Social Contact, Cultural Marginality or Economic Self-Interest? Attitudes Towards Immigrants in Northern Ireland

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Abstract

Although scholars of mass political behaviour have proposed various explanations for why an individual would oppose immigration, the relative impact of these various explanations has rarely been assessed. It is with this omission in mind that this study assesses empirically three alternative theories in explaining attitudes towards immigrants: the social contact hypothesis, cultural marginality and economic self-interest. Using the 2003 Northern Ireland component of the European Social Survey the results suggest that social exposure and cultural marginality are the two key explanations, independently important, in predicting pro-immigration attitudes within this society. Of these two theoretical perspectives, however, social exposure, particularly in terms of having a previously established friendship network of immigrants, stands out as the most important and consistent predictor of attitudes. It is to these two factors, especially prior social exposure, that pro-immigrant politicians and policy makers should direct their attention.

Original languageEnglish
Pages (from-to)455-476
Number of pages21
JournalJournal of Ethnic & Migration Studies
Volume32
Issue number3
DOIs
Publication statusPublished - 2006

Keywords

  • immigrants
  • attitudes
  • social contact
  • cultural marginality
  • Northern Ireland
  • COMMUNITY-RELATIONS
  • EXTREME-RIGHT
  • PARTIES

Cite this

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title = "Social Contact, Cultural Marginality or Economic Self-Interest? Attitudes Towards Immigrants in Northern Ireland",
abstract = "Although scholars of mass political behaviour have proposed various explanations for why an individual would oppose immigration, the relative impact of these various explanations has rarely been assessed. It is with this omission in mind that this study assesses empirically three alternative theories in explaining attitudes towards immigrants: the social contact hypothesis, cultural marginality and economic self-interest. Using the 2003 Northern Ireland component of the European Social Survey the results suggest that social exposure and cultural marginality are the two key explanations, independently important, in predicting pro-immigration attitudes within this society. Of these two theoretical perspectives, however, social exposure, particularly in terms of having a previously established friendship network of immigrants, stands out as the most important and consistent predictor of attitudes. It is to these two factors, especially prior social exposure, that pro-immigrant politicians and policy makers should direct their attention.",
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author = "Hayes, {Bernadette C} and L. Dowds",
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pages = "455--476",
journal = "Journal of Ethnic & Migration Studies",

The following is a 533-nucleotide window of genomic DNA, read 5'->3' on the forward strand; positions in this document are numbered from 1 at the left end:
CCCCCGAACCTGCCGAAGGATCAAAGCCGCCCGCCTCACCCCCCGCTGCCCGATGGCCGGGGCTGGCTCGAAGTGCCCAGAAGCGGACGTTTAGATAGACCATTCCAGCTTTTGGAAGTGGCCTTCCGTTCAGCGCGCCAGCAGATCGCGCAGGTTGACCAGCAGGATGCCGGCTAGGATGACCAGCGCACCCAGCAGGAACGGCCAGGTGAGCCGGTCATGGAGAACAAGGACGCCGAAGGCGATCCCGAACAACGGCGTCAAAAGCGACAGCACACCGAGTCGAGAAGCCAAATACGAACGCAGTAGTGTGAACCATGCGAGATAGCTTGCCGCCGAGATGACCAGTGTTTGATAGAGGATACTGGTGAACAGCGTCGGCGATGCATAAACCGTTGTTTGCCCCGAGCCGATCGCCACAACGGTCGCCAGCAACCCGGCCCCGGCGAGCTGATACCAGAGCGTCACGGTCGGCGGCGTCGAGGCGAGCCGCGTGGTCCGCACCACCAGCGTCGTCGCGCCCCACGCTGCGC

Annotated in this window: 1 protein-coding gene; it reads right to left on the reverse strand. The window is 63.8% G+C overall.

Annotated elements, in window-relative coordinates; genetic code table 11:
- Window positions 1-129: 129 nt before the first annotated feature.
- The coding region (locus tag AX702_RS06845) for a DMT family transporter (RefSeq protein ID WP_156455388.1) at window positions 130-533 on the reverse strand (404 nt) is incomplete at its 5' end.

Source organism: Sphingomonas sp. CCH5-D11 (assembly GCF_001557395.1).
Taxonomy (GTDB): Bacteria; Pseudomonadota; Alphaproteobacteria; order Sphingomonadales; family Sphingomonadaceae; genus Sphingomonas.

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T1 - Social Contact, Cultural Marginality or Economic Self-Interest? Attitudes Towards Immigrants in Northern Ireland

AU - Hayes, Bernadette C

AU - Dowds, L.

PY - 2006

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N2 - Although scholars of mass political behaviour have proposed various explanations for why an individual would oppose immigration, the relative impact of these various explanations has rarely been assessed. It is with this omission in mind that this study assesses empirically three alternative theories in explaining attitudes towards immigrants: the social contact hypothesis, cultural marginality and economic self-interest. Using the 2003 Northern Ireland component of the European Social Survey the results suggest that social exposure and cultural marginality are the two key explanations, independently important, in predicting pro-immigration attitudes within this society. Of these two theoretical perspectives, however, social exposure, particularly in terms of having a previously established friendship network of immigrants, stands out as the most important and consistent predictor of attitudes. It is to these two factors, especially prior social exposure, that pro-immigrant politicians and policy makers should direct their attention.

AB - Although scholars of mass political behaviour have proposed various explanations for why an individual would oppose immigration, the relative impact of these various explanations has rarely been assessed. It is with this omission in mind that this study assesses empirically three alternative theories in explaining attitudes towards immigrants: the social contact hypothesis, cultural marginality and economic self-interest. Using the 2003 Northern Ireland component of the European Social Survey the results suggest that social exposure and cultural marginality are the two key explanations, independently important, in predicting pro-immigration attitudes within this society. Of these two theoretical perspectives, however, social exposure, particularly in terms of having a previously established friendship network of immigrants, stands out as the most important and consistent predictor of attitudes. It is to these two factors, especially prior social exposure, that pro-immigrant politicians and policy makers should direct their attention.

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KW - attitudes

KW - social contact

KW - cultural marginality

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KW - COMMUNITY-RELATIONS

KW - EXTREME-RIGHT

KW - PARTIES

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